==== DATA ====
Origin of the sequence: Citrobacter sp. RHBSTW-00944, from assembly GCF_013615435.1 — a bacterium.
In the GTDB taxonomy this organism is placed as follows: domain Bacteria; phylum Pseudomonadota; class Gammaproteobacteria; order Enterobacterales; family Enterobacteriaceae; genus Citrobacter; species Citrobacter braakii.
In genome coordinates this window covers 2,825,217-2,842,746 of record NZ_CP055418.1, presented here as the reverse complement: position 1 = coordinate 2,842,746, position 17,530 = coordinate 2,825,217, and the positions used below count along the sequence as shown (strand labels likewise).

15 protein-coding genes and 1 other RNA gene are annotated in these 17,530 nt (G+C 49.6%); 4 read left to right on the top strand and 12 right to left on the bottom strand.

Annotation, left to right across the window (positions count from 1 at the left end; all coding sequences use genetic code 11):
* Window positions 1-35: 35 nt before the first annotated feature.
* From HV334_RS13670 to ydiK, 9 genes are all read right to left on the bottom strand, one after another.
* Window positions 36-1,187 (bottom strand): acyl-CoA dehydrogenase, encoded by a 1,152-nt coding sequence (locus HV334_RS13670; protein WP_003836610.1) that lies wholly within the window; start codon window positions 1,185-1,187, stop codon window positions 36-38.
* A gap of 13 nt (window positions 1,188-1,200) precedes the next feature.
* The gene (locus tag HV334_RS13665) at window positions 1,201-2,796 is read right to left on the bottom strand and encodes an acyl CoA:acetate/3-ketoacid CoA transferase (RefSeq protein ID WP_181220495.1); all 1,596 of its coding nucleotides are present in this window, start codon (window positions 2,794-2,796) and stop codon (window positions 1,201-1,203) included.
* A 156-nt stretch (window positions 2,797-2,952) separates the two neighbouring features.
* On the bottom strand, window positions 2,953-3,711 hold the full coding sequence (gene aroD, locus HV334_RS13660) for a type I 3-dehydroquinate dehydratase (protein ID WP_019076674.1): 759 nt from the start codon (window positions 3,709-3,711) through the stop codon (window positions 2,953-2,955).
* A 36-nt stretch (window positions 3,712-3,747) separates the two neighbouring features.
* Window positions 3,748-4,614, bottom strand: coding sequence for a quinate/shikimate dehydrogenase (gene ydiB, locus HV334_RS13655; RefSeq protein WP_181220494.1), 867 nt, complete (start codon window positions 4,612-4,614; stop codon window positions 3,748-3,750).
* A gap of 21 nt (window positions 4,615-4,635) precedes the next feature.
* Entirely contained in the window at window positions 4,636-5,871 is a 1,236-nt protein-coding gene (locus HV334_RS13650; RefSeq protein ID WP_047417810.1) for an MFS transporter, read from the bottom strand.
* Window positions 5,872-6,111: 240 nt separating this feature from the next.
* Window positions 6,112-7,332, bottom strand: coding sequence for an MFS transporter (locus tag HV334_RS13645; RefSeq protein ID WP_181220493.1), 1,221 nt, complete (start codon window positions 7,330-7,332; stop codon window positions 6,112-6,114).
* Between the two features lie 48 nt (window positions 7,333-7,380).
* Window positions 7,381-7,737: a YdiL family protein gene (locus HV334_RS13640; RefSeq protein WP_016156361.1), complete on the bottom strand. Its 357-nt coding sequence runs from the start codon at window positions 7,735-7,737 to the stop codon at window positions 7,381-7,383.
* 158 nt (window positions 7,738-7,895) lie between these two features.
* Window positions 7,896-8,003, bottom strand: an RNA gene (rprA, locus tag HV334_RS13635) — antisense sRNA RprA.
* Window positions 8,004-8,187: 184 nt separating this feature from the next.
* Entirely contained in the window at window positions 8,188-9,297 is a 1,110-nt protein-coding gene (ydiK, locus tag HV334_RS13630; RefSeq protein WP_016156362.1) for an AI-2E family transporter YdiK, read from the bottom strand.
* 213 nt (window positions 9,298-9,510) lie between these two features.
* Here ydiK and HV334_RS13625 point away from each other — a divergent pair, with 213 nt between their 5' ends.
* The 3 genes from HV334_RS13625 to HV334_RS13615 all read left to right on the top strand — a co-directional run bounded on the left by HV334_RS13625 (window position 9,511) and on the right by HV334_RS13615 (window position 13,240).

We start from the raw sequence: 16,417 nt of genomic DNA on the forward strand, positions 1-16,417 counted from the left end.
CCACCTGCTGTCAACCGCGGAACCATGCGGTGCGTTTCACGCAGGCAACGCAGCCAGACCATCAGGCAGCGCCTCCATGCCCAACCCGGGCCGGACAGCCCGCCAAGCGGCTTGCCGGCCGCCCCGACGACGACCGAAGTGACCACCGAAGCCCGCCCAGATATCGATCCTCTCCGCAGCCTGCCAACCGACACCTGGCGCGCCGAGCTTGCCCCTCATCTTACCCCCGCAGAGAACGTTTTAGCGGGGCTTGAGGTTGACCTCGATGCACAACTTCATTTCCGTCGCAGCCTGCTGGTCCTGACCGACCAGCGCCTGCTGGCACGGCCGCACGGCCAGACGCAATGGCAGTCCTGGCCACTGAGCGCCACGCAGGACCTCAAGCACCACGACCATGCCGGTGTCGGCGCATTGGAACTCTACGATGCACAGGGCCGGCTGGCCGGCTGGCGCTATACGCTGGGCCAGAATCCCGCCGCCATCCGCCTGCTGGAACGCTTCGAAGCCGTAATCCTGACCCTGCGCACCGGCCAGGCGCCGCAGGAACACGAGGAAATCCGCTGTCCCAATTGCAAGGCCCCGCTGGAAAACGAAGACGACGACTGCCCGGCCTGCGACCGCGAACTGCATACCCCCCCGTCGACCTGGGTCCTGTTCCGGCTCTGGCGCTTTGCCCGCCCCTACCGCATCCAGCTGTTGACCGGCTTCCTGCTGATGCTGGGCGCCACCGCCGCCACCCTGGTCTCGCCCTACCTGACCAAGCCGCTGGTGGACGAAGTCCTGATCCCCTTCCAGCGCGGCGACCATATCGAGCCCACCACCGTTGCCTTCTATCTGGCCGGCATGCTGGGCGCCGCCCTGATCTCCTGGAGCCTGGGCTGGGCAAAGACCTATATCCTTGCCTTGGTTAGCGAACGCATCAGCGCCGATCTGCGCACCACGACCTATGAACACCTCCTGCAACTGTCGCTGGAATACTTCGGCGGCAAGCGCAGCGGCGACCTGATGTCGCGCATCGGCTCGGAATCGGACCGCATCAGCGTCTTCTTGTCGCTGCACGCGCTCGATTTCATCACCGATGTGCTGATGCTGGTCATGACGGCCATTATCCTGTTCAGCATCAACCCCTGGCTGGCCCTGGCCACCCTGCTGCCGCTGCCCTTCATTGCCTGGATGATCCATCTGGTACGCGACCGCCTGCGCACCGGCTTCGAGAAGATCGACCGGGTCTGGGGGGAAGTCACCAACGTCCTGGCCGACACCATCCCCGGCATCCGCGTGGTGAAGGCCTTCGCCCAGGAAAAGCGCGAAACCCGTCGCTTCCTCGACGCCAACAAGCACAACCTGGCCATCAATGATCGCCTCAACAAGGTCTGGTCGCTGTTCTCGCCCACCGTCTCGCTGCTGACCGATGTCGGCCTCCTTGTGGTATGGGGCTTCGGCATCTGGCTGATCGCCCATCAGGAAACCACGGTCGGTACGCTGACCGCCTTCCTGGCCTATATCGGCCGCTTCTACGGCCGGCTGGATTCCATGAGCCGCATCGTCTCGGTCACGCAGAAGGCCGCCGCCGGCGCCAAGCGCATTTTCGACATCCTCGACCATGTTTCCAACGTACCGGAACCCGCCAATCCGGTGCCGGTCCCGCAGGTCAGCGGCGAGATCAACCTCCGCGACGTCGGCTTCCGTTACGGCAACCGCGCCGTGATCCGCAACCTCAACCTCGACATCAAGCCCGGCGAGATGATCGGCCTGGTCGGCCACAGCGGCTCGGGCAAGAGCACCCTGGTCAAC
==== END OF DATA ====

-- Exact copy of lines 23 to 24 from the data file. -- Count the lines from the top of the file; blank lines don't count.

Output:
* Window positions 8,004-8,187: 184 nt separating this feature from the next.
* Entirely contained in the window at window positions 8,188-9,297 is a 1,110-nt protein-coding gene (ydiK, locus tag HV334_RS13630; RefSeq protein WP_016156362.1) for an AI-2E family transporter YdiK, read from the bottom strand.